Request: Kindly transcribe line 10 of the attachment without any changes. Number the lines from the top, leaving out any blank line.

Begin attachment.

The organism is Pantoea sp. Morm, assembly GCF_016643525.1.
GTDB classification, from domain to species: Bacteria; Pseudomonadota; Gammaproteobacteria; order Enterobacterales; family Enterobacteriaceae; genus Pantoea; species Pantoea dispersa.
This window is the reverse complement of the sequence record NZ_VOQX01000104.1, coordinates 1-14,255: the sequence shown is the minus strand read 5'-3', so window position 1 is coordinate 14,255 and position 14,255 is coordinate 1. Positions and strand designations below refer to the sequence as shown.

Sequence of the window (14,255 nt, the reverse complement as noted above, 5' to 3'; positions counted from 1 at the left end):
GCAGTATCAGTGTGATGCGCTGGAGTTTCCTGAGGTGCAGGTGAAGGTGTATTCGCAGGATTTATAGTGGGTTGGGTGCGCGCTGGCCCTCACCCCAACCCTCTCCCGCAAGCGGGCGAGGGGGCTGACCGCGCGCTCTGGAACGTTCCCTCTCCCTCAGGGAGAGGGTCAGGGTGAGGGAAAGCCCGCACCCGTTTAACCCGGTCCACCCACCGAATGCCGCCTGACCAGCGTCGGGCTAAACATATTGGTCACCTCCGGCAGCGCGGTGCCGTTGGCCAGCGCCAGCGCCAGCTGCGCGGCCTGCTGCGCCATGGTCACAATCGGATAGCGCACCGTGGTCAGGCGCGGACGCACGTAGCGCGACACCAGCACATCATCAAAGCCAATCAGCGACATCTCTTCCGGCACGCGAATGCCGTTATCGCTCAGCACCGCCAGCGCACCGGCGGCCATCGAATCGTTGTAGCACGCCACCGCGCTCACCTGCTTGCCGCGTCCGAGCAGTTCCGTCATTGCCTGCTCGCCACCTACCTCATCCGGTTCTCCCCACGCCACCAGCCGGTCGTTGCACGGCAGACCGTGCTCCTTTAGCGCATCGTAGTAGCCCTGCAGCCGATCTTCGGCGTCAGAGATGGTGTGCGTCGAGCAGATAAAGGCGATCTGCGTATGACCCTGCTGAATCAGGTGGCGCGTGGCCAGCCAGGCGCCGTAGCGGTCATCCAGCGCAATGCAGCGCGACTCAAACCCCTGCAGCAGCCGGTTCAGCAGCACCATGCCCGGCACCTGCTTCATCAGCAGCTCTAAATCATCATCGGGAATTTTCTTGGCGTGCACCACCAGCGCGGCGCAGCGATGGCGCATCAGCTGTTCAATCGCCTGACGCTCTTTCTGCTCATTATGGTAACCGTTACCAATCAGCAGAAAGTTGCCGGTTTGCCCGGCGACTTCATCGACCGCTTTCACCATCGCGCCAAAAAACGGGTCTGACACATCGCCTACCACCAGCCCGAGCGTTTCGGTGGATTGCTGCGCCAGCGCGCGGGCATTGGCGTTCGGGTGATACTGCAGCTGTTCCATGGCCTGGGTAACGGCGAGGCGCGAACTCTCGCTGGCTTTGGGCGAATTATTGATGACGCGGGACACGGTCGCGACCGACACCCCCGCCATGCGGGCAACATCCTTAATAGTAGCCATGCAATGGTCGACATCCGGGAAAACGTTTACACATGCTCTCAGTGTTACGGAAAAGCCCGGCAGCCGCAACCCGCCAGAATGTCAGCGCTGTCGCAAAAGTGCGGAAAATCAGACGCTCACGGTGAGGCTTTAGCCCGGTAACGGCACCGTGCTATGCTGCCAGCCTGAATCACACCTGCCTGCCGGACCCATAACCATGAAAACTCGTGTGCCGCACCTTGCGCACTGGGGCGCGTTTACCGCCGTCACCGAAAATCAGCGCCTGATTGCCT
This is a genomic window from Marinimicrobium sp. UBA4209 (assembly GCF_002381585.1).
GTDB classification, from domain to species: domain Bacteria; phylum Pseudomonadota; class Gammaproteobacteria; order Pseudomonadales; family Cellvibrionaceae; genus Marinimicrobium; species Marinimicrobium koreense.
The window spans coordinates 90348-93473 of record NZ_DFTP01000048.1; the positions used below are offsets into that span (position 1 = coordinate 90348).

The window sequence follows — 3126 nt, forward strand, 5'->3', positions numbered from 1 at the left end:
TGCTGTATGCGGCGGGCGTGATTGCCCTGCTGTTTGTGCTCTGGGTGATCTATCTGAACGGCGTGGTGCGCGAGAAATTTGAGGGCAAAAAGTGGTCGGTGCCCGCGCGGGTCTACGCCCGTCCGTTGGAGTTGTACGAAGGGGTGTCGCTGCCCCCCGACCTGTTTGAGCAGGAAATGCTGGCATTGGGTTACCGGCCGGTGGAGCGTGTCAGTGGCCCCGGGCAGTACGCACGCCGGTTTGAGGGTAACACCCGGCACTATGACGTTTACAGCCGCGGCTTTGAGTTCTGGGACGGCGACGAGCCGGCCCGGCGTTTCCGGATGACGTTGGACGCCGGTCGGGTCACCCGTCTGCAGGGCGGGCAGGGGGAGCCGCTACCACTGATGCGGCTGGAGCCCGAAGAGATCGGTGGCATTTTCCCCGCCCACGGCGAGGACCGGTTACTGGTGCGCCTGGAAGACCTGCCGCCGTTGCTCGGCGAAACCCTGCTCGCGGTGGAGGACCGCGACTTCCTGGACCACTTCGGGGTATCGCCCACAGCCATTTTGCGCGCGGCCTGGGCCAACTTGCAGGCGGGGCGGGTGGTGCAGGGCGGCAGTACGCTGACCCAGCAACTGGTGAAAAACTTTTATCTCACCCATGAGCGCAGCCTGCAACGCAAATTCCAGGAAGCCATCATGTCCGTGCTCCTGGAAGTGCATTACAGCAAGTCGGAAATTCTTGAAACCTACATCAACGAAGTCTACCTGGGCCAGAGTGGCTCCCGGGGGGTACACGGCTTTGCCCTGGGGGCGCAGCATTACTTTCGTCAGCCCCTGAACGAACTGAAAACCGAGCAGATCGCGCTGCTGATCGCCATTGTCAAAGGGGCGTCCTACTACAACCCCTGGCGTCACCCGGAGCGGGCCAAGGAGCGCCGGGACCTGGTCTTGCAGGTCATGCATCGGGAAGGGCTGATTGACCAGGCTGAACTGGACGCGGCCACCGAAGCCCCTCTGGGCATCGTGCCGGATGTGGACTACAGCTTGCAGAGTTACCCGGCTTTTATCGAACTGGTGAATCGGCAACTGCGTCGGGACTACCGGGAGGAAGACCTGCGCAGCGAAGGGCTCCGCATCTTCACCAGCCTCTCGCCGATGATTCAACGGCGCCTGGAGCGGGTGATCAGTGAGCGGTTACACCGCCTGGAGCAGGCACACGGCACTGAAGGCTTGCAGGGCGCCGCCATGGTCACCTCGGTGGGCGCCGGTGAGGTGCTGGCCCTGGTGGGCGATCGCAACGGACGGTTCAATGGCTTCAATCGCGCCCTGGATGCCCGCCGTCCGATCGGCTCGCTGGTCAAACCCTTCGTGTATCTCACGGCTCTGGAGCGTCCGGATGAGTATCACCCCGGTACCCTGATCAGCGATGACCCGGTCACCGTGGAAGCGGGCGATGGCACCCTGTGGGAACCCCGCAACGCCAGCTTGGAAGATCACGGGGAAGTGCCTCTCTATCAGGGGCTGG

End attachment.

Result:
TGCTGTATGCGGCGGGCGTGATTGCCCTGCTGTTTGTGCTCTGGGTGATCTATCTGAACGGCGTGGTGCGCGAGAAATTTGAGGGCAAAAAGTGGTCGGTGCCCGCGCGGGTCTACGCCCGTCCGTTGGAGTTGTACGAAGGGGTGTCGCTGCCCCCCGACCTGTTTGAGCAGGAAATGCTGGCATTGGGTTACCGGCCGGTGGAGCGTGTCAGTGGCCCCGGGCAGTACGCACGCCGGTTTGAGGGTAACACCCGGCACTATGACGTTTACAGCCGCGGCTTTGAGTTCTGGGACGGCGACGAGCCGGCCCGGCGTTTCCGGATGACGTTGGACGCCGGTCGGGTCACCCGTCTGCAGGGCGGGCAGGGGGAGCCGCTACCACTGATGCGGCTGGAGCCCGAAGAGATCGGTGGCATTTTCCCCGCCCACGGCGAGGACCGGTTACTGGTGCGCCTGGAAGACCTGCCGCCGTTGCTCGGCGAAACCCTGCTCGCGGTGGAGGACCGCGACTTCCTGGACCACTTCGGGGTATCGCCCACAGCCATTTTGCGCGCGGCCTGGGCCAACTTGCAGGCGGGGCGGGTGGTGCAGGGCGGCAGTACGCTGACCCAGCAACTGGTGAAAAACTTTTATCTCACCCATGAGCGCAGCCTGCAACGCAAATTCCAGGAAGCCATCATGTCCGTGCTCCTGGAAGTGCATTACAGCAAGTCGGAAATTCTTGAAACCTACATCAACGAAGTCTACCTGGGCCAGAGTGGCTCCCGGGGGGTACACGGCTTTGCCCTGGGGGCGCAGCATTACTTTCGTCAGCCCCTGAACGAACTGAAAACCGAGCAGATCGCGCTGCTGATCGCCATTGTCAAAGGGGCGTCCTACTACAACCCCTGGCGTCACCCGGAGCGGGCCAAGGAGCGCCGGGACCTGGTCTTGCAGGTCATGCATCGGGAAGGGCTGATTGACCAGGCTGAACTGGACGCGGCCACCGAAGCCCCTCTGGGCATCGTGCCGGATGTGGACTACAGCTTGCAGAGTTACCCGGCTTTTATCGAACTGGTGAATCGGCAACTGCGTCGGGACTACCGGGAGGAAGACCTGCGCAGCGAAGGGCTCCGCATCTTCACCAGCCTCTCGCCGATGATTCAACGGCGCCTGGAGCGGGTGATCAGTGAGCGGTTACACCGCCTGGAGCAGGCACACGGCACTGAAGGCTTGCAGGGCGCCGCCATGGTCACCTCGGTGGGCGCCGGTGAGGTGCTGGCCCTGGTGGGCGATCGCAACGGACGGTTCAATGGCTTCAATCGCGCCCTGGATGCCCGCCGTCCGATCGGCTCGCTGGTCAAACCCTTCGTGTATCTCACGGCTCTGGAGCGTCCGGATGAGTATCACCCCGGTACCCTGATCAGCGATGACCCGGTCACCGTGGAAGCGGGCGATGGCACCCTGTGGGAACCCCGCAACGCCAGCTTGGAAGATCACGGGGAAGTGCCTCTCTATCAGGGGCTGG